But with only about 60 to 70 total offensive snaps played per ballgame, it'll mostly be on Rathman to figure out the rotation he wants out of those four players each week. And while the offseason program is just about to wrap up, the anticipated arrival of training camp in the coming weeks means we'll likely start to get a hint at just what that rotation might look like — but once the games kick off, anything can happen.
"I've done it both ways. I mean, starter will go two series, give the backup a series, and then you go from there. And then it starts playing itself out," Rathman said. "So, I mean, I can literally seeing it going any way, I mean, where Marlon's in one play, in comes Jonathan. Boom. Alright, here comes Nyheim, where you're rotating these guys in and out of the football game."
As a former NFL fullback, Rathman certainly knows the value of a ballcarrier getting the opportunity to work himself in a groove and build momentum. He's not necessarily saying the Colts will always ride the hot hand at the running back position this year, but overall consistency and performance throughout the game will certainly play a part in who's on the field.
"I know as a football player you don't really get the groove and the feel of the game doing that, but at the same time, those are things that you have to develop into — you have to earn the opportunity to get out on the field — and like I said you play that consistent football, that good football, winning football, you're gonna be out on the field," Rathman said.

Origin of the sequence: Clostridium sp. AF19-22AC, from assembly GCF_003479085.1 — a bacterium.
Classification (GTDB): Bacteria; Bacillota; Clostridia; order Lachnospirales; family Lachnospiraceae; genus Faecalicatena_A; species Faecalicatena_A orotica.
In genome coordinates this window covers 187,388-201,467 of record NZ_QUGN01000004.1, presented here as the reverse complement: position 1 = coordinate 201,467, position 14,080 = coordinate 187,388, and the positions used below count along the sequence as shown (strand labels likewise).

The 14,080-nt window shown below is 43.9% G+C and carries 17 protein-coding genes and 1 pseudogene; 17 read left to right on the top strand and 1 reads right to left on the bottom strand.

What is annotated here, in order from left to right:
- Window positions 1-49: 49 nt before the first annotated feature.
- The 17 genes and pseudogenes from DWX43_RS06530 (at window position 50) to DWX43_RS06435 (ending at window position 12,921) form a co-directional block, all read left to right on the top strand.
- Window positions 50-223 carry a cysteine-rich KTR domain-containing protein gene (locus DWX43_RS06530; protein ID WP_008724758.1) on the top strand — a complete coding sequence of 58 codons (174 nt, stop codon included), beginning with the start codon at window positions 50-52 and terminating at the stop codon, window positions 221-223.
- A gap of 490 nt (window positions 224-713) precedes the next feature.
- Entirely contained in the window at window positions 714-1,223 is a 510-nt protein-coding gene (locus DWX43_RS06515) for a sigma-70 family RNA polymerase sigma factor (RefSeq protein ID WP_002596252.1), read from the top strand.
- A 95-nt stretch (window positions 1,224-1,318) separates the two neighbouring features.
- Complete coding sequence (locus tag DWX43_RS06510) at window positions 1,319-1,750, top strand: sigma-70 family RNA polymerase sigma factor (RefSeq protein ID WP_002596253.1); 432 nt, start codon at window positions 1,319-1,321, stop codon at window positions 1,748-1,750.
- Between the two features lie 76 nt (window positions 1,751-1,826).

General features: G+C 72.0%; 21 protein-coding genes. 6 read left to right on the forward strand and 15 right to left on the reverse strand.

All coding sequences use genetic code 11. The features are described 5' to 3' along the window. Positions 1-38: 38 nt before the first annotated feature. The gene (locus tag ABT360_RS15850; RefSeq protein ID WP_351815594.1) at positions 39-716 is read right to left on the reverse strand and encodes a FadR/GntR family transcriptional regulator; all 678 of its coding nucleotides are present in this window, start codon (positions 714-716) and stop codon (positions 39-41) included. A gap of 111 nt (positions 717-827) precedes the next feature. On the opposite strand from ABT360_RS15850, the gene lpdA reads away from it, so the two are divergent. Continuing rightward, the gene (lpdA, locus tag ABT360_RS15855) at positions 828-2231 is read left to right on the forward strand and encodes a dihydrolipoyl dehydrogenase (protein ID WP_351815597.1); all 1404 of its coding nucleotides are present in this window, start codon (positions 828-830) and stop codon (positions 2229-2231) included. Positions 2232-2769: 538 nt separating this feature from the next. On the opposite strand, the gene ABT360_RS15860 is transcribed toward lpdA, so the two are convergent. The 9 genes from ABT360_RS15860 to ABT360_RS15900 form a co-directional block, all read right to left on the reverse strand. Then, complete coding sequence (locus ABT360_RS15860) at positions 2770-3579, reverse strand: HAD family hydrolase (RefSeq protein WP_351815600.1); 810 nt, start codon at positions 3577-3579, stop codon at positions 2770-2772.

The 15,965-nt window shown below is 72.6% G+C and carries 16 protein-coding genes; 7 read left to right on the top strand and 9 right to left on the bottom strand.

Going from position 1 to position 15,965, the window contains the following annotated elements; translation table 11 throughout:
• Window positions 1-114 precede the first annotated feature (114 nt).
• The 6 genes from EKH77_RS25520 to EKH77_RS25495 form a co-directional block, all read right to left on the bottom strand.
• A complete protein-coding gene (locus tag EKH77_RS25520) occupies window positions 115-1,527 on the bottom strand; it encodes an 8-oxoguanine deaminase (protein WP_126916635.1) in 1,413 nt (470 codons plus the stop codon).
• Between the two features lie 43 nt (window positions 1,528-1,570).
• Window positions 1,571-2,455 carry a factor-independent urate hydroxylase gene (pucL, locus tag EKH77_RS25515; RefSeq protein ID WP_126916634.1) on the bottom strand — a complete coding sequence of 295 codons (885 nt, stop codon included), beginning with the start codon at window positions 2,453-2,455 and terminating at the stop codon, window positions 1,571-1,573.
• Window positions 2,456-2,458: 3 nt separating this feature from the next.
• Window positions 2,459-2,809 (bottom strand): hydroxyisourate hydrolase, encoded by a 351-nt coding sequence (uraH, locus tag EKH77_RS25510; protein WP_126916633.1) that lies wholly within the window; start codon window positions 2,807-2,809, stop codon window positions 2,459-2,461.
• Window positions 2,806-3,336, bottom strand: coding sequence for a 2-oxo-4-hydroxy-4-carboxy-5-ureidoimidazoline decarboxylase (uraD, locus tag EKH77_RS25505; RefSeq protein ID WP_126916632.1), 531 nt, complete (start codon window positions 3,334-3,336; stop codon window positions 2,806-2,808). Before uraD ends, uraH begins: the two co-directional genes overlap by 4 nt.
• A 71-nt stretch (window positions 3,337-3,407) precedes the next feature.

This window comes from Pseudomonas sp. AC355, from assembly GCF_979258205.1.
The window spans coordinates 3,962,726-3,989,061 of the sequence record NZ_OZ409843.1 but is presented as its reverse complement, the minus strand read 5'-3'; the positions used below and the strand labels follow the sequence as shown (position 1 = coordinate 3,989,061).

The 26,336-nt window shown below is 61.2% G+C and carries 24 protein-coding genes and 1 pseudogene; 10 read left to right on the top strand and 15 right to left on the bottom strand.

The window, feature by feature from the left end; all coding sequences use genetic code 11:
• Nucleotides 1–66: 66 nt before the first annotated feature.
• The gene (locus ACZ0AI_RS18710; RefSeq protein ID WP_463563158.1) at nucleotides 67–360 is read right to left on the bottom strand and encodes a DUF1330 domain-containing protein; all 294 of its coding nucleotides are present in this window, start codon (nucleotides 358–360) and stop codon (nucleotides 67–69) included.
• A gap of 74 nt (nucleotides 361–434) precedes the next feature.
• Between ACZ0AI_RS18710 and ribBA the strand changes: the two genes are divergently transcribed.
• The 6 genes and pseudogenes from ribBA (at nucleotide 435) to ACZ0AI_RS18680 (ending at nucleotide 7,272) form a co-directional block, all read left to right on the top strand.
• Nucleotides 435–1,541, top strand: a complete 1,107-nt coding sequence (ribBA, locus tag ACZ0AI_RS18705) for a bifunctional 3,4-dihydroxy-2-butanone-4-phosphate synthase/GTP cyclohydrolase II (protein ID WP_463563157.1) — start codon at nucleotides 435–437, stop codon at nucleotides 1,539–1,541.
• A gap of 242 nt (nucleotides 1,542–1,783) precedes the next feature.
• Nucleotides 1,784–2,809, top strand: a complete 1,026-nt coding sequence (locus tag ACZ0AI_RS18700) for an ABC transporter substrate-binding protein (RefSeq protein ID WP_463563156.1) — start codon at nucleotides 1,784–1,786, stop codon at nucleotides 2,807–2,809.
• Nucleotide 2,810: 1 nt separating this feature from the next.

Wide receivers coach Mike Groh
» Groh likes the versatility he'll have at every wide receiver spot this season: The Colts, obviously, are going to be looking for favorable matchups in the pass game to get yards in big chunks in 2020, and they feel as if their receiver group has the playmakers and skillsets to get that done.
The No. 1 option, of course, is veteran T.Y. Hilton, who is looking to work his way back from an injury-plagued 2019 season in which he played a career-low 10 games. Hilton has proven he can do it all at the wide receiver position, whether it's shorter, intermediate or longer pass routes.
Behind Hilton are guys like Zach Pascal, a big-bodied receiver who can play inside or outside, Parris Campbell, whose injury-filled rookie season in 2019 never really allowed him to flourish like the Colts hoped he could from the slot receiver position, and 2020 second-round pick Michael Pittman Jr., who appears to be a terrific fit as a big-bodied outside receiver that can beat press coverage off the line.